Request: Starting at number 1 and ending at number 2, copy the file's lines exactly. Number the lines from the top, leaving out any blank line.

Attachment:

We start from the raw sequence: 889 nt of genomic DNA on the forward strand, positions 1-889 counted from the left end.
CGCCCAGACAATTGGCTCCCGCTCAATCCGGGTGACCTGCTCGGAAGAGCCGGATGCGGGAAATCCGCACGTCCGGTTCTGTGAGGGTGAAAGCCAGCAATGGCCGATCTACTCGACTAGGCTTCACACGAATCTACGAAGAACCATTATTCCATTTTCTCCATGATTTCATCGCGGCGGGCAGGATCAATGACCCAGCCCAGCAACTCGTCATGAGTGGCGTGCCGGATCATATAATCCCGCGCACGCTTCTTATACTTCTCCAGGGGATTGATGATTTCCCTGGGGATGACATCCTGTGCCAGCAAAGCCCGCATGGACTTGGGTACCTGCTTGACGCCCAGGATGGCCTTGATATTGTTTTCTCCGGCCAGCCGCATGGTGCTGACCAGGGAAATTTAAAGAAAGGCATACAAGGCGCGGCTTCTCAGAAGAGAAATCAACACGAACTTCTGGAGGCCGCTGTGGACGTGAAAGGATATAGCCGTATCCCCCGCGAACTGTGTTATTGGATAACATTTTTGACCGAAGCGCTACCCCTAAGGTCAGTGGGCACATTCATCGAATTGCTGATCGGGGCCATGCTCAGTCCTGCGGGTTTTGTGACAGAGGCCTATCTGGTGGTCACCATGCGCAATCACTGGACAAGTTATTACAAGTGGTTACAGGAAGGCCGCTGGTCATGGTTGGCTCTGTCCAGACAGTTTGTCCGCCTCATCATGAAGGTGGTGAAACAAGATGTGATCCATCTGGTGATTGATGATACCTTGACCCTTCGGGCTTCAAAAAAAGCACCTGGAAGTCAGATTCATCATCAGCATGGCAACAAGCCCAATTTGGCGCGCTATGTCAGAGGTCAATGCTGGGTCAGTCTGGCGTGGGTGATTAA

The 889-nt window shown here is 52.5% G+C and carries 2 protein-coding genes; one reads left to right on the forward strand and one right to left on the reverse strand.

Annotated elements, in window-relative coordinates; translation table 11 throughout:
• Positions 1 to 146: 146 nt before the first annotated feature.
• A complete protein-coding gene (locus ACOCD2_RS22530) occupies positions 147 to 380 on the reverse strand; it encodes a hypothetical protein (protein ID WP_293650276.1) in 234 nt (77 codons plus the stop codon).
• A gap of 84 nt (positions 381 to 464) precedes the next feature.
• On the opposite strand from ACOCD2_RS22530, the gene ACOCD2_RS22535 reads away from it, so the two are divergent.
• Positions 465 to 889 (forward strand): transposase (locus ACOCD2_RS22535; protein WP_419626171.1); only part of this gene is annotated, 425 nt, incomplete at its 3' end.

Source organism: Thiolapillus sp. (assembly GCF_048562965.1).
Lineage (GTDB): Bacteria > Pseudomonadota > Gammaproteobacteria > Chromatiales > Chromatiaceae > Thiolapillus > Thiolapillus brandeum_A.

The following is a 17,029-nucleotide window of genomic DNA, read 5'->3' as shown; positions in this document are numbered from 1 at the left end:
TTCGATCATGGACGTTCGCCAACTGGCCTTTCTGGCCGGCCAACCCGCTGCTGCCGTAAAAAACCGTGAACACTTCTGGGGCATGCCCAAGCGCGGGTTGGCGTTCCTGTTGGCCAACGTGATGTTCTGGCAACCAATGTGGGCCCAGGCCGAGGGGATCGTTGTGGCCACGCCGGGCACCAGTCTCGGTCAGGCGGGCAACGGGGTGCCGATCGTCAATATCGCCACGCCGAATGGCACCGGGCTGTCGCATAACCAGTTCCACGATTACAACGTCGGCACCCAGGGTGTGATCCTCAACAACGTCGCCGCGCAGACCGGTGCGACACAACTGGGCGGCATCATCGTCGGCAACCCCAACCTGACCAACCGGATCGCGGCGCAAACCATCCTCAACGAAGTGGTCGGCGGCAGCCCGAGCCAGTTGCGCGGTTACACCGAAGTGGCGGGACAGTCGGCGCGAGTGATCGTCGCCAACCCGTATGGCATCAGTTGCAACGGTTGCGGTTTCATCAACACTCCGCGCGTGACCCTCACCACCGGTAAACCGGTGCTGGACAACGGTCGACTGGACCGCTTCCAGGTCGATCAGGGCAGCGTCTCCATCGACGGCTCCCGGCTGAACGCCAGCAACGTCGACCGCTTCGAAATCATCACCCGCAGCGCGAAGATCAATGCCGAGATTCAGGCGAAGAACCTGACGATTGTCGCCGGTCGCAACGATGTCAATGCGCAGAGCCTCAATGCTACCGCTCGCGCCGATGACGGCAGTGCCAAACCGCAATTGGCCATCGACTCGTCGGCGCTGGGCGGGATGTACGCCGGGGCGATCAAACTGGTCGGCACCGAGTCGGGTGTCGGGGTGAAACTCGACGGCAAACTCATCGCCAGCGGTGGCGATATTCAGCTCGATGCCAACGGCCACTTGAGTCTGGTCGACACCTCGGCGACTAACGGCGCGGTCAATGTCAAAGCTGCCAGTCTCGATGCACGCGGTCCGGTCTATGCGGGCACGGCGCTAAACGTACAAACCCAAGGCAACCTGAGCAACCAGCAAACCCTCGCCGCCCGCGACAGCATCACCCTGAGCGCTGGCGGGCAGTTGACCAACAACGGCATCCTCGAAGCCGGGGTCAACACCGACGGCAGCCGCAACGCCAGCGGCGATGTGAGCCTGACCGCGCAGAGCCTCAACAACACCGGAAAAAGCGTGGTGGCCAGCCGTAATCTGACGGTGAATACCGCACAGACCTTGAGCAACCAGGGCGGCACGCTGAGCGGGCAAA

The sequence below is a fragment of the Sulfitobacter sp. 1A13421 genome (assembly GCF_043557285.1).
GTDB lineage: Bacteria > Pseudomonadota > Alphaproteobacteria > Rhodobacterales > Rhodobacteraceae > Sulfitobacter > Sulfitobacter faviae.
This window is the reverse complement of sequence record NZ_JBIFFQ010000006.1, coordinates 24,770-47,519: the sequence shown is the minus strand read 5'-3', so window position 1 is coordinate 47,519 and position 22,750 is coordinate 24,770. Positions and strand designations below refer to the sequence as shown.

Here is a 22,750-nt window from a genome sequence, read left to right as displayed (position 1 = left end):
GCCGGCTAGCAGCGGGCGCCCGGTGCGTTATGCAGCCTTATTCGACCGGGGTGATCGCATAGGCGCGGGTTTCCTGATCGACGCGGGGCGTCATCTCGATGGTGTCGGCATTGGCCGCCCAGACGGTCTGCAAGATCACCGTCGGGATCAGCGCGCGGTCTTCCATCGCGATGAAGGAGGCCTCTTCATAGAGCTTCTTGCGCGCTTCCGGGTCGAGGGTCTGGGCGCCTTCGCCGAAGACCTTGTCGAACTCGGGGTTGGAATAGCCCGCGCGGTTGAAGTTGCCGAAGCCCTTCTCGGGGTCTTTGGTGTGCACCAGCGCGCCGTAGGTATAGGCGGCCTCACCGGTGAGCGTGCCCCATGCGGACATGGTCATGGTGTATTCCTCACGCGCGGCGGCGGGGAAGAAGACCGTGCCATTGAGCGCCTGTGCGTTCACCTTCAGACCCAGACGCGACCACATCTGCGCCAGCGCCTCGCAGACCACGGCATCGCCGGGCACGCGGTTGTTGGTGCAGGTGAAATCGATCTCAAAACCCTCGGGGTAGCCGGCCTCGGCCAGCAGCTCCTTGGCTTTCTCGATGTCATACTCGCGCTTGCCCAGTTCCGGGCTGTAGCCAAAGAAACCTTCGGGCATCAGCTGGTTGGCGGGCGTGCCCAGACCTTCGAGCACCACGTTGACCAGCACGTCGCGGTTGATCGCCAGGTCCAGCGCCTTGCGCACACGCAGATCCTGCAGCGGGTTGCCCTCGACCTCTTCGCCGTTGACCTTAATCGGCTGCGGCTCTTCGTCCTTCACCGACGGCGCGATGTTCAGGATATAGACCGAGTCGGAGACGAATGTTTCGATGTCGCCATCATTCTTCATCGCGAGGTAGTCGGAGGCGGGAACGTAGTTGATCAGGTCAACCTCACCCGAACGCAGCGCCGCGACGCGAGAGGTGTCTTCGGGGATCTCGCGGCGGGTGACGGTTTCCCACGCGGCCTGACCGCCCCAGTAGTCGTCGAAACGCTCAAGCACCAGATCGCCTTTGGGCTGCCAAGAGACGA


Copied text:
We start from the raw sequence: 889 nt of genomic DNA on the forward strand, positions 1-889 counted from the left end.
CGCCCAGACAATTGGCTCCCGCTCAATCCGGGTGACCTGCTCGGAAGAGCCGGATGCGGGAAATCCGCACGTCCGGTTCTGTGAGGGTGAAAGCCAGCAATGGCCGATCTACTCGACTAGGCTTCACACGAATCTACGAAGAACCATTATTCCATTTTCTCCATGATTTCATCGCGGCGGGCAGGATCAATGACCCAGCCCAGCAACTCGTCATGAGTGGCGTGCCGGATCATATAATCCCGCGCACGCTTCTTATACTTCTCCAGGGGATTGATGATTTCCCTGGGGATGACATCCTGTGCCAGCAAAGCCCGCATGGACTTGGGTACCTGCTTGACGCCCAGGATGGCCTTGATATTGTTTTCTCCGGCCAGCCGCATGGTGCTGACCAGGGAAATTTAAAGAAAGGCATACAAGGCGCGGCTTCTCAGAAGAGAAATCAACACGAACTTCTGGAGGCCGCTGTGGACGTGAAAGGATATAGCCGTATCCCCCGCGAACTGTGTTATTGGATAACATTTTTGACCGAAGCGCTACCCCTAAGGTCAGTGGGCACATTCATCGAATTGCTGATCGGGGCCATGCTCAGTCCTGCGGGTTTTGTGACAGAGGCCTATCTGGTGGTCACCATGCGCAATCACTGGACAAGTTATTACAAGTGGTTACAGGAAGGCCGCTGGTCATGGTTGGCTCTGTCCAGACAGTTTGTCCGCCTCATCATGAAGGTGGTGAAACAAGATGTGATCCATCTGGTGATTGATGATACCTTGACCCTTCGGGCTTCAAAAAAAGCACCTGGAAGTCAGATTCATCATCAGCATGGCAACAAGCCCAATTTGGCGCGCTATGTCAGAGGTCAATGCTGGGTCAGTCTGGCGTGGGTGATTAA